The Prescott City Council approved the construction of a new cell tower to be built in Prescott by a 7-1 vote after holding a public hearing Monday evening for citizens of Prescott to let their voices be heard.
Council Member Susie Meeks was the sole vote against the construction after voicing multiple concerns about possible property value decreases to residents in proximity to the tower as well as worrying about not everyone in Prescott being able to get service from the tower.
“I talked to some of the residents out at Ridgewood and their main concern is about their property value,” she said.
Greg Staggs, a representative of AT&T Wireless who was at the meeting to lessen concerns surrounding the tower, told Meeks that that shouldn’t be a concern.
“There are pages and pages of research done for property values around cell towers and they found that in five years, the property value is still rising as before,” he said. “It either is neutral or it increases.”
The board also received many opposition letters from residents and former residents that no longer live in Prescott emailing their objection to the construction of the tower.
“Reasons [we have] to deny the rezoning: number one, change of views, number two negative effects on non-industrial zone property, number three, increase traffic, number four, pollution to water, number five, pollution to air, number six, close proximity to our land and property, and number seven potential health concerns over cell tower waves [such as] headaches, birth defects, low sperm count, infertility, memory loss, sleeplessness, cardiovascular stress, brain cancer, etc,” one opposition letter read.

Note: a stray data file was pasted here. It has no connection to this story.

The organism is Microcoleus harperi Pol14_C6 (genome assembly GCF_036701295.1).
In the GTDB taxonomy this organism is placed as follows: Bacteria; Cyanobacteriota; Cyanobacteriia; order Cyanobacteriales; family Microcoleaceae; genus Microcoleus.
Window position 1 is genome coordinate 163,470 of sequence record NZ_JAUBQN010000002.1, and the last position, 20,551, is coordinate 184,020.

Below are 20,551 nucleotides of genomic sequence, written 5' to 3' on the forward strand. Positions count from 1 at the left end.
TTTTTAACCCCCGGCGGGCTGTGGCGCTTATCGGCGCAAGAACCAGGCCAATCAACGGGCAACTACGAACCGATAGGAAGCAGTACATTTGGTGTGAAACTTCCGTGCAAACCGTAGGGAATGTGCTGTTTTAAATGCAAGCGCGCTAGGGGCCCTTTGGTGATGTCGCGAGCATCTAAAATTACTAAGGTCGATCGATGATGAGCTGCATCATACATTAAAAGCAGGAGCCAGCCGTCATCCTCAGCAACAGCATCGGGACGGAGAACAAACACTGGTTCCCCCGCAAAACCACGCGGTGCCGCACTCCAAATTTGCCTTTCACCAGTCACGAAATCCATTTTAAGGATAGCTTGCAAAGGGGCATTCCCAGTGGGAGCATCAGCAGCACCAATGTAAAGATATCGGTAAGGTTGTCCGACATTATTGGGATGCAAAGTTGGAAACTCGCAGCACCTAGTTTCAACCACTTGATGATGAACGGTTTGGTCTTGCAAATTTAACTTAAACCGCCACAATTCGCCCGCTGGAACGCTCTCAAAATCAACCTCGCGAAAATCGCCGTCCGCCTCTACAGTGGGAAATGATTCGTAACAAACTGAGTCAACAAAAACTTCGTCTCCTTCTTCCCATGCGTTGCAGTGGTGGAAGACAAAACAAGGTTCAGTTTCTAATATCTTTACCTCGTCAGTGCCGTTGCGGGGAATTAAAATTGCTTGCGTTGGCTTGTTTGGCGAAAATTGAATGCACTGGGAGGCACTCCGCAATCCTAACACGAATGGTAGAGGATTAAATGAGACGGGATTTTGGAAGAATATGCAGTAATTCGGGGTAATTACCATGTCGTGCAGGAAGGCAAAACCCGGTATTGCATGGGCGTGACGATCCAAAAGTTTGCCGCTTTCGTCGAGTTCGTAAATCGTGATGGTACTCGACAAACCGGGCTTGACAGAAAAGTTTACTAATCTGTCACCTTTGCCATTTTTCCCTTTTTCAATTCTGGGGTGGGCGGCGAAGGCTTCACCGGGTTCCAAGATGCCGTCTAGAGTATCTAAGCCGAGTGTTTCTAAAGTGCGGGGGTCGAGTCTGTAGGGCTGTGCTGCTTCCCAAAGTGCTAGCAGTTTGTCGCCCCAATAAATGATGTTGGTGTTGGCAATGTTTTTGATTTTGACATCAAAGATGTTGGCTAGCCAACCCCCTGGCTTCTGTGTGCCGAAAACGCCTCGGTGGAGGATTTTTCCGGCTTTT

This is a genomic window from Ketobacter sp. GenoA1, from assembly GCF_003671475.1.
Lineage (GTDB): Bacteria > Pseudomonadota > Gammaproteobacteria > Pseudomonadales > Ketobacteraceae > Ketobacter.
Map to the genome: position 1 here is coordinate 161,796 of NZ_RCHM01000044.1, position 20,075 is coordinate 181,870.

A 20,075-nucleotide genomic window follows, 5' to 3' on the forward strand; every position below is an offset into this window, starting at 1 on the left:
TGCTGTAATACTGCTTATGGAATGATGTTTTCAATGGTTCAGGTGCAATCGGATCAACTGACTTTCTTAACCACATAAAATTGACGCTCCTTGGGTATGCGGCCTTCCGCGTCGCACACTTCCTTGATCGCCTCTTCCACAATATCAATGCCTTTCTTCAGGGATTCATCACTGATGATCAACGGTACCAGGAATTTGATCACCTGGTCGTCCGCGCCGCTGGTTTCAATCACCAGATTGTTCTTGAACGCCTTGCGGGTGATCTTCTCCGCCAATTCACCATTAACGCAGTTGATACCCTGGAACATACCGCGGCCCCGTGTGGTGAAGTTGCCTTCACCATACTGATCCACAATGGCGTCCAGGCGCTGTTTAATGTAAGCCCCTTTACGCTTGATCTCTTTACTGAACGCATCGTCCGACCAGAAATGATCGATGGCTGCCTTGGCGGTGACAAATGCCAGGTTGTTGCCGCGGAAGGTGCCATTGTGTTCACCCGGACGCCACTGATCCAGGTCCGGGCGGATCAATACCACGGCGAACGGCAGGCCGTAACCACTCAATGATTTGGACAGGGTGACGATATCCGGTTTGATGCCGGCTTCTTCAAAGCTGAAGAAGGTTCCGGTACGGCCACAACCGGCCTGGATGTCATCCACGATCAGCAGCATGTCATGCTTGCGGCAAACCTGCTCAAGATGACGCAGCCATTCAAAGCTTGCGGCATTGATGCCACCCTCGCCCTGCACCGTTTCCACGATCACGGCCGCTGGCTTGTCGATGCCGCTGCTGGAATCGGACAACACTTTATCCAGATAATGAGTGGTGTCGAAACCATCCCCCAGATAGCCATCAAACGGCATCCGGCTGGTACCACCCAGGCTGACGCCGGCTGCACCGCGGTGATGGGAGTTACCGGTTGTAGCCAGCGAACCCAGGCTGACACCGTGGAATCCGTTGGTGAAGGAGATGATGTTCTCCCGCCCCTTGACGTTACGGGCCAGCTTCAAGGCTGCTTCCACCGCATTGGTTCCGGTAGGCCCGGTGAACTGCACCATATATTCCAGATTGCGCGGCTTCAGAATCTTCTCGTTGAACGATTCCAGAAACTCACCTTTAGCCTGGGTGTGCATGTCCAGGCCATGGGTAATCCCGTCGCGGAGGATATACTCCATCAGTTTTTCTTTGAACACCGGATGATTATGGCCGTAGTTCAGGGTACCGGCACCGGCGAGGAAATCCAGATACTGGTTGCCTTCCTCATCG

Council Member Jerry Hightower asked Staggs to clarify the concerns about the health risks of the cell towers that was brought up in the opposition letters, which Staggs says isn’t something to be worried about.
“There’s been a lot of talk about 5G for some reason because the media is so strong these days,” Staggs said. “One person says something about 5G and it becomes a fire storm. A stronger signal comes from the microwave in your kitchen than what comes from the top of the tower. I’ve been in this business since ’95 and there have been no studies that show that radio frequencies have had any affect on people’s health.”
Tony Price, the basketball coach at Prescott High School and probably the person living closest to where the cell tower is supposed to be built, spoke up at the meeting in support of its construction.
“I have no cell service right now and I have to get a booster to get any kind of cell signal,” he said. “I’m the one that lives on the property and I’m more excited about it than not. The pros outweigh the cons in my opinion.”
With the 7-1 vote by the council, the construction of the new cell tower will soon begin in the hopes to bring better cell service to the citizens of Prescott.